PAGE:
Steve Coleman and Five Elements is the primary group of American saxophonist Steve coleman. Born in Chicago, Illinois, Coleman moved to New York City in 1978 and has lived in the NYC area since that time. Although he has led several groups over the years, his main group 'Steve Coleman and Five Elements' began in 1981 and is still active today. He was one of the founders of the so-called M-Base movement, has led several groups ( mostly with Five Elements ) and has recorded extensively. Initiall...
Steve Coleman and Five Elements is the primary group of American saxophonist Steve coleman.
Born in Chicago, Illinois, Coleman moved to New York City in 1978 and has lived in the NYC area since that time. Although he has led several groups over the years, his main group 'Steve Coleman and Five Elements' began in 1981 and is still active today.
He was one of the founders of the so-called M-Base movement, has led several groups ( mostly with Five Elements ) and has recorded extensively. Initially influenced by saxophonists Charlie Parker, Sonny Rollins, John Coltrane, Von Freeman and Bunky Green, Coleman has performed and recorded with Thad Jones, Sam Rivers, drummer Doug Hammond, Cecil Taylor, Abbey Lincoln and Dave Holland. He has incorporated many elements from the folkloric music of the African Diaspora fused with musical ideas influenced by ancient metaphysical concepts. He has stated that his main concern is the use of music as a language of sonic symbols used to express the nature of man's existence.
Coleman's work around 1990, such as the recording Black Science, is unusual for its indefinite meter. This is accomplished in many ways, but one example of this technique is composing music that involves each musician performing in different but related time spans, generally resulting in asymmetric cycles, for example a cycle of 7 against a cycle of 11. The feel of the resulting music is usually groove-based, but with a loose structure that is the consequence of the melodic, harmonic and rhythmic relationships of the various cycles. A highlight of this period is the recording The Tao of Mad Phat (fringe zones), which was recorded in front of a live studio audience.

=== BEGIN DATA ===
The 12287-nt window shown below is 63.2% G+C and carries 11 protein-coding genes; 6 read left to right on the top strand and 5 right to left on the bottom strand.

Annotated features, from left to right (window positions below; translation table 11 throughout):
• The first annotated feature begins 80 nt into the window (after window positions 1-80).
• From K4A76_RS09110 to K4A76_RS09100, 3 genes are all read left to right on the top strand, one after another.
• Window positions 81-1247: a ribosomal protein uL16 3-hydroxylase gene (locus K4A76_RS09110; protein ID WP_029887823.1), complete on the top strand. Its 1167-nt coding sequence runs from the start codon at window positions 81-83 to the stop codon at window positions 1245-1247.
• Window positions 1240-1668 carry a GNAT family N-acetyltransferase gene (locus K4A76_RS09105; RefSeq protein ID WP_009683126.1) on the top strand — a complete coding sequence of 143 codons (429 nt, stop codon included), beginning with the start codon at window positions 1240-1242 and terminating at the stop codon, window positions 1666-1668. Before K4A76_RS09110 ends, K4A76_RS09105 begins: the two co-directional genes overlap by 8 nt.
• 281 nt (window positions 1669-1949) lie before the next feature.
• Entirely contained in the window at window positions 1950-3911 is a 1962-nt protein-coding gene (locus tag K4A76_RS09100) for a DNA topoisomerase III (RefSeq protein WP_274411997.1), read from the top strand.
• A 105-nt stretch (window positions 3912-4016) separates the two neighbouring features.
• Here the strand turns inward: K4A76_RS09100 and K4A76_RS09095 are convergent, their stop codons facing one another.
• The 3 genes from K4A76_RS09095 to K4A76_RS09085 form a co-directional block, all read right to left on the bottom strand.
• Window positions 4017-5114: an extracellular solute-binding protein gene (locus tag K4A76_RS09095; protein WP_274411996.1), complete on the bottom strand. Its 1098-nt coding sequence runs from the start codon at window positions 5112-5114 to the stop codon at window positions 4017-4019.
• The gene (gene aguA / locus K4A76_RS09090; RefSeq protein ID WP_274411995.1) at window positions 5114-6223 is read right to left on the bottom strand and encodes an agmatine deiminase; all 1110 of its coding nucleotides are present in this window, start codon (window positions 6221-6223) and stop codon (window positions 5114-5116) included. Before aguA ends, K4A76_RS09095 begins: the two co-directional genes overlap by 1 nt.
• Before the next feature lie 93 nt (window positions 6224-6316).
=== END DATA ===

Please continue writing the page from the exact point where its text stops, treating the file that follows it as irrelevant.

Coleman does not agree with using categories to describe music today, in particular he does not use the term jazz. Preferring a more organic approach to music he uses the term Spontaneous Composition. According to Coleman there extends back into ancient times a tradition of musicians who have attempted to express through music the various visions and realities that they perceive, and for him this is the driving force behind many of the ‘so-called’ innovations in music (and indeed in other fields as well). He feels that the various tools and fields of inquiry that people have used (physics and metaphysics, number, language, music, dance, astronomy, etc.) are all related and present one holistic body of work.
One of the primary methods that Coleman uses to create his music is linked to two concepts: Sacred Geometry (the use of shapes to symbolically express natural principles), and Energy (the potential for change and change itself in physical, metaphysical and psychic phenomena, including Life, Growth, etc.). Coleman uses various kinds of musical structures to symbolize the Sacred Geometry and specific kinds of musical movement to reference the various states of Energy. In any event the concept of Change seems to be central to his theory. He has stated that it is the Change between the various musical structures that represents process, with the structures themselves being symbolic of various principles. Coleman believes that it is through the Spontaneous Composition of forms that these ideas can be most readily expressed, regardless of external stylistic appearances. Read more on Last.fm. User-contributed text is available under the Creative Commons By-SA License; additional terms may apply.